http://frontendmasters.com/courses/angularjs-and-code-testability/

@mhevery

Angular just for example, applicable for all frameworks.

https://github.com/angular/angular-phonecat

HTML was made for scientific documents – it excels here. It’s declarative.

We are building extremely complicated apps on very simple building blocks.

Angular – whole new concept, abstract.

HTML - rather embrace it that wholly abstract it.

DOM manipulations frameworks wouldn’t exist if browser makers did a good job.

Javascript vs jQuery vs Angular vs Angular MVC

Data-binding vs templating frameworks.

Adding craft without actually expressing ourselves.

They are no templates in Angular.

Declarative is great at building UIs, imperative is great for business logic.

Web applications is more than DOM manipulation.

80% of application is now just DOM manipulation – Angular is taking this burden from you.

DI is great for stubbing things → testing.

Magic of testing – writing apps in a way that they are easily tested.

Angular – free to do anything, but packed with good stuff from the start.

Angular is not abstracting HTML and Javascript from you.

W3C is not addressing issues of building real web apps.

git checkout step-0 -f

Why not use Selenium for testing – Selenium is generic framework – it can test any app. Generic is good and bad, it’s not specific to anything.

Define new vocabulary that browser know what to do with it.

In other frameworks, you are merging string and data and producing new strings.

In Javascript is no main method – assemble all the parts.

You don’t have to worry about bootstrapping – but you can.

Controllers has to access to DOM.

Abstractions are not free – you loose ability to apply framework to anything.

Think about application, not UI.

Routing.

SEO is complicated.

Filters – transforming data. Useful for i18n. Specific for views.

XHRs are nice, but resources are nicer.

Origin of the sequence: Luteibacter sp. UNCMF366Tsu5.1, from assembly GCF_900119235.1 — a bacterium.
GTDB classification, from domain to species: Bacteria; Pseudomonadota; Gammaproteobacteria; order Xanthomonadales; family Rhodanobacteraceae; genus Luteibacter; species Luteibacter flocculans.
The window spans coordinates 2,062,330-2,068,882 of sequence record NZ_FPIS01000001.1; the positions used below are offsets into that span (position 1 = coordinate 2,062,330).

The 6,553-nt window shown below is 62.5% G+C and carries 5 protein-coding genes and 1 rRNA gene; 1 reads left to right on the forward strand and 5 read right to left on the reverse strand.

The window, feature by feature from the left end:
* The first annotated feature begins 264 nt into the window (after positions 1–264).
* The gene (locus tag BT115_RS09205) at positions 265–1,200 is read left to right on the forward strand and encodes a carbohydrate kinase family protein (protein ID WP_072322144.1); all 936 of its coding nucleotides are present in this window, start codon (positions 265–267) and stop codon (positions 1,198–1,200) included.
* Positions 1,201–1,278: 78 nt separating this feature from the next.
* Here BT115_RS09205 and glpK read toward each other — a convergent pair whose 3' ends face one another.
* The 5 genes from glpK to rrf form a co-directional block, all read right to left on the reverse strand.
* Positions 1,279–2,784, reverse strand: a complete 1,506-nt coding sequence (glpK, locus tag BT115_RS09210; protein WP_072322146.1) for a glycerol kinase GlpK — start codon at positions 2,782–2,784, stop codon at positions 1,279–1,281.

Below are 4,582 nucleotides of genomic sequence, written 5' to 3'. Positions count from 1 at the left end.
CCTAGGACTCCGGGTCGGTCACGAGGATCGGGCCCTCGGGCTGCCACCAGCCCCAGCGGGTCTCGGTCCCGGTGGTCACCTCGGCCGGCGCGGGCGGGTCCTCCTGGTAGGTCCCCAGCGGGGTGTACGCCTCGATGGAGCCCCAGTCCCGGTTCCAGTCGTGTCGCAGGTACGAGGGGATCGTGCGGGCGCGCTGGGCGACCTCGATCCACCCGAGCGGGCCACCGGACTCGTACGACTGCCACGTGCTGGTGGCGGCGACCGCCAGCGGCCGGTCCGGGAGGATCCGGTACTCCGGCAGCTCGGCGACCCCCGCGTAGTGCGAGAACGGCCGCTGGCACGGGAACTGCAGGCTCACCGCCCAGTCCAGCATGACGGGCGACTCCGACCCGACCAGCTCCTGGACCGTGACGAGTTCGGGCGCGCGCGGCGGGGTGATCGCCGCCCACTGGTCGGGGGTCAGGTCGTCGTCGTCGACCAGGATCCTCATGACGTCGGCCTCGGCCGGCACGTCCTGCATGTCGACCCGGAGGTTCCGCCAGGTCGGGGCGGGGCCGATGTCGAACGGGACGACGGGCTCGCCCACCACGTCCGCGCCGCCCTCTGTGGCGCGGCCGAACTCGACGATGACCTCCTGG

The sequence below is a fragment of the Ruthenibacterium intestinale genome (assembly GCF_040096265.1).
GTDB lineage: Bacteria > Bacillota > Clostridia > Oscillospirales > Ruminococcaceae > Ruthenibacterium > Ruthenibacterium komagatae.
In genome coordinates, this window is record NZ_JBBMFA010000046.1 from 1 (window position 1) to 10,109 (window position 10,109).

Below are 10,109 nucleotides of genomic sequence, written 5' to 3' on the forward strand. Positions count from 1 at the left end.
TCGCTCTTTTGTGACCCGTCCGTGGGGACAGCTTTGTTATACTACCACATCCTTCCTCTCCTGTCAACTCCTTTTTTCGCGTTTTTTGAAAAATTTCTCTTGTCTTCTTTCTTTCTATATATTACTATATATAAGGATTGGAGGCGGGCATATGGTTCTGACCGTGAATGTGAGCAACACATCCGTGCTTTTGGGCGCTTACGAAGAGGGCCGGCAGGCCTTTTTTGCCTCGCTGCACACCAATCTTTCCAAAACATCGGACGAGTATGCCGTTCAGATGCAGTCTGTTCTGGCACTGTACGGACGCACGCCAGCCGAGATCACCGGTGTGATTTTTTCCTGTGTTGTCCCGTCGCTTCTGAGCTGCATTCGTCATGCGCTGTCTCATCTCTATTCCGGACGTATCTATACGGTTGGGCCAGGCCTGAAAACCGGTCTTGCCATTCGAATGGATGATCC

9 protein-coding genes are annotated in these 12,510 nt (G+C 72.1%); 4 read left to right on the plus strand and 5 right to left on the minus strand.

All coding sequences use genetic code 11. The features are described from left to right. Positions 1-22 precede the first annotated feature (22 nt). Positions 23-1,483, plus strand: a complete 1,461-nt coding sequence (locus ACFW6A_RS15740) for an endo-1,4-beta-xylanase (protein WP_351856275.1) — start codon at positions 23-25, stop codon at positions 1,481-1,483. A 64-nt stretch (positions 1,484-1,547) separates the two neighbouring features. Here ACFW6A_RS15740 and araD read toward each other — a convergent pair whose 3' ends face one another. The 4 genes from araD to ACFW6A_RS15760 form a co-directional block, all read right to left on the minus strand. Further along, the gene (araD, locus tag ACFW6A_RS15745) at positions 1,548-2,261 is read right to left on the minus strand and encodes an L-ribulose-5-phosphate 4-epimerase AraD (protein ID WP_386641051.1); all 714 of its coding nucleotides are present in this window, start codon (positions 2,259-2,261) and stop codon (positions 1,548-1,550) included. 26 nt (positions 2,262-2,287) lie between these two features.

Promises – returning future.

Backbone is much smaller and it’s purpose is different from Angular.

Because it’s so good for CRUD apps, most of them are not public.

Unless you have done a lot of TDD, it’s not obvious for you when you wanna go with testing.

Books to read

Learn to read the code – read the structure.

Mind your dependencies – determine how code is testable.

Be aware of your environment.

Writing test should be easier than to run app to test a feature.

Indentation code (if, loops, callbacks) are hard to write. Test shouldn’t be indented, should be easy to write.

Testing is like sugar, not like a frosting – it has to be baked in.

Code has to be written in a way that is testable. And you have to write tests to prove that it is testable.

Only valid reason to not write tests is I don’t know how.

What the code does i irrelevant, how the code structured is all that matters for testability.

Analogy: Give a seller money vs give seller a wallet to take money from it.

Unit tests test logic, Scenario tests test wiring.

How can class under test get hold of dependencies: Make it / passed in / from global location

Test should tell a story about what code should do.

You should be able to rewrite entire codebase just from tests.